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RE: electronic stud finder to detect roof joists?



Murray Peterson wrote:

	I assume you have joists which are similar to those used to support a
	tile roof or a sheet metal roof. If the joists are straight, (I assume you
	would put plywood shingles on in a way similar to terra cotta roof tiles)
	why not place a small mark (using a felt tipped pen) on top of the bottom
	shingle when it is first put on (when you can see it) to indicate where the
	centre of the joist is and then again mark the top shingle indicating the
	centre of the joist before the ridge cap is put on while you can still see
	the joist. You could then located the position of the joist by pulling a
	string between the marks. If you mark the joist locations in this way in all
	the likely locations you would mount your antennas it should be quite easy
	to bolt into the joists.

Wayne replies:

I may do something like you described, but I can't see the nails going into the joists when the first shingles are applied because the nails are obscured by the felt layer.  I have thought about marking the joist locations on fascia boards before the felt is applied.  The fascia markings would be visible after the new shingles are applied.  To do this, I would have to be there when the roofing company rips off the old felt.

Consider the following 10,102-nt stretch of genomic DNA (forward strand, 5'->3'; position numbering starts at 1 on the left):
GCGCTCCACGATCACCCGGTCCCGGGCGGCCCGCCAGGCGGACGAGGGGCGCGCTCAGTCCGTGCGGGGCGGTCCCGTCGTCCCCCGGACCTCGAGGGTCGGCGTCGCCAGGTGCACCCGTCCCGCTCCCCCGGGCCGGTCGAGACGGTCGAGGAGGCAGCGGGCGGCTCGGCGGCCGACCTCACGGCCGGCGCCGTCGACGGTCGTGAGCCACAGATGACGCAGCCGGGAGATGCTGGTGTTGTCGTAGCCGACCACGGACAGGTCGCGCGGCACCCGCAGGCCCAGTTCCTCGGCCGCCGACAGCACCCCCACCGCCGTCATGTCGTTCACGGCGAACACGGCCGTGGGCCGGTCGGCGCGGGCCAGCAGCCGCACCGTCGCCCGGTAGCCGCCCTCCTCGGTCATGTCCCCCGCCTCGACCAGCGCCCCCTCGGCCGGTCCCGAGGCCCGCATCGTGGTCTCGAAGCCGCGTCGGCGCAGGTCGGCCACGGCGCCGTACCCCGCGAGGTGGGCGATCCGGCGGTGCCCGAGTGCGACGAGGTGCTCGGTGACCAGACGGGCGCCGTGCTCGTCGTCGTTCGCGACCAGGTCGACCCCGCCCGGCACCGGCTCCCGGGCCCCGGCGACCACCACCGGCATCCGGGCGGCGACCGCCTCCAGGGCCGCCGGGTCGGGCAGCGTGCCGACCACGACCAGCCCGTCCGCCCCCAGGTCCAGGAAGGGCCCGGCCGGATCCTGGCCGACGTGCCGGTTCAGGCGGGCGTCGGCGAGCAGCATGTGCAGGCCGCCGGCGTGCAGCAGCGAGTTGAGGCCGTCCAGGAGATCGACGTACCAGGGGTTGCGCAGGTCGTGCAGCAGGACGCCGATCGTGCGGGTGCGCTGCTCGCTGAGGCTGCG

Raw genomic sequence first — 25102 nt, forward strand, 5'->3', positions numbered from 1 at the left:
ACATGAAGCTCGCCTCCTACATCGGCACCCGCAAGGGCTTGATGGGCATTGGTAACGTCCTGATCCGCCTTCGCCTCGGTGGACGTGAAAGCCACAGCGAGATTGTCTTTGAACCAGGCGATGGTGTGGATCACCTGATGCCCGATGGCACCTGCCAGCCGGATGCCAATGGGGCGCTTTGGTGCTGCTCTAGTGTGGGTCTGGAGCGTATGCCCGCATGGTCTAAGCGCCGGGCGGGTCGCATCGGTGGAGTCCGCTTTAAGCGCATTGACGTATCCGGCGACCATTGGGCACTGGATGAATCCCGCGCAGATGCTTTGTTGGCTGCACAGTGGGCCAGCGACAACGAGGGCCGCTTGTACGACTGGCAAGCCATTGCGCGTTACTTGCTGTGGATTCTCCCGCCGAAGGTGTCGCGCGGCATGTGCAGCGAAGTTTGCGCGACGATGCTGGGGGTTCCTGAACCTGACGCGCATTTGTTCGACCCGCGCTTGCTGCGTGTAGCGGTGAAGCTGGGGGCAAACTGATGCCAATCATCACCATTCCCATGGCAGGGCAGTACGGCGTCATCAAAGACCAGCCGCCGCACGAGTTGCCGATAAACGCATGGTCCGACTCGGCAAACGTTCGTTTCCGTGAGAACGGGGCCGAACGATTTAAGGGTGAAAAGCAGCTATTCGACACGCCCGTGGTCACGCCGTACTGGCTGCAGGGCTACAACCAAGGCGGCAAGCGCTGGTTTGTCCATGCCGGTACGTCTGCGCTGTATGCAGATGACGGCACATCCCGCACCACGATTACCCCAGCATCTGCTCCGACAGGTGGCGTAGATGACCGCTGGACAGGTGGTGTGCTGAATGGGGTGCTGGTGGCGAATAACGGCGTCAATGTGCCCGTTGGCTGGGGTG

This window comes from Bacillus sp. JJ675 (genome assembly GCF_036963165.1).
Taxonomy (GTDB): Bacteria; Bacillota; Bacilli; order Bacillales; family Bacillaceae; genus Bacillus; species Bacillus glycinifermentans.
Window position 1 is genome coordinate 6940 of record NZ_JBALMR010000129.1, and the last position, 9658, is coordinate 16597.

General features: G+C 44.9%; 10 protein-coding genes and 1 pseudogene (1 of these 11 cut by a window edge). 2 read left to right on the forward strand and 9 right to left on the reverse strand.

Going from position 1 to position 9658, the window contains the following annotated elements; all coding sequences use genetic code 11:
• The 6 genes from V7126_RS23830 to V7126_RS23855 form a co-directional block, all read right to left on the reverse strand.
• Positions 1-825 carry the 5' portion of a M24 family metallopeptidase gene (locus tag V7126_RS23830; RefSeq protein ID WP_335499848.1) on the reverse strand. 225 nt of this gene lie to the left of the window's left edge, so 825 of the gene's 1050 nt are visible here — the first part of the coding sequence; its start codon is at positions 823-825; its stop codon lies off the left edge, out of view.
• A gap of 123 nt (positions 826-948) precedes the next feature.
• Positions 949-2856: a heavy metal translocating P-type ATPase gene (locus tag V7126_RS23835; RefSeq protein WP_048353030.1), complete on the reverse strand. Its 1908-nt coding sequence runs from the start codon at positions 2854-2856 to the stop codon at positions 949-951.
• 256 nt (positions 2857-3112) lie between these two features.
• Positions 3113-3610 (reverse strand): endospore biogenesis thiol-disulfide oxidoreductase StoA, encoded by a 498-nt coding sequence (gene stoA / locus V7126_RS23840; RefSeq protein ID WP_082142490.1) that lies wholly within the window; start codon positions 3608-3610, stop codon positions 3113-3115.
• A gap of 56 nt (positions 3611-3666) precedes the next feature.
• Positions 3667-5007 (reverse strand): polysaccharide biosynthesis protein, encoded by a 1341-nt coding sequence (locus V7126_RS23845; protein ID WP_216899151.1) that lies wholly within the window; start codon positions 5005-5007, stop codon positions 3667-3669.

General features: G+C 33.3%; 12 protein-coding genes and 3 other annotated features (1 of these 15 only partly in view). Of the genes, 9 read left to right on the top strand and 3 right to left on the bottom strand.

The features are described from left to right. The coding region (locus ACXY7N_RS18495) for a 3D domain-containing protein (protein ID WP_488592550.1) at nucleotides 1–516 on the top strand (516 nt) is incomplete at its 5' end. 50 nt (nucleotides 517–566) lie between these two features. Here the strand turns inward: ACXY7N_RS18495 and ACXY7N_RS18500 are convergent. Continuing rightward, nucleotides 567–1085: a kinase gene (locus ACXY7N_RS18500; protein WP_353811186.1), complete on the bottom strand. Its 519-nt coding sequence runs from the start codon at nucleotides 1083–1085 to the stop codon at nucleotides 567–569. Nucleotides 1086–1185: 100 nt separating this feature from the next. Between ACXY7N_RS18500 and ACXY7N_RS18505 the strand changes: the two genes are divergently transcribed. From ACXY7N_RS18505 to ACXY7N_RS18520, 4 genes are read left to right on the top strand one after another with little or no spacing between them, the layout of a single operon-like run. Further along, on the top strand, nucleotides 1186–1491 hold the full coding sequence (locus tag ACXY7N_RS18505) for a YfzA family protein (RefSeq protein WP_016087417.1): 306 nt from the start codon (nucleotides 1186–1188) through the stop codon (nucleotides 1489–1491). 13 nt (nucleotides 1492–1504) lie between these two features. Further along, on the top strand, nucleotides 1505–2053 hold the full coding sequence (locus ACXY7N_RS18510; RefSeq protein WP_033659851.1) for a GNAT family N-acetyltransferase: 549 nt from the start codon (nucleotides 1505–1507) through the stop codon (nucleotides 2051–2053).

By the way, the roofing shingles in the U.S. are typically asphalt composition, not plywood.  From bottom to top, the typical roof layers are joist, plywood, felt, and then shingles.  Most houses in the U.S. use asphalt composition shingles.  Some upscale houses have wooden shingles which are somewhat of a fire hazard even when treated with fire-retardant chemicals.  Tile roofs are rare in my part of the country, but common in regions that get much less frozen precipitation.

Wayne Estes W9AE
Mundelein, IL, USA
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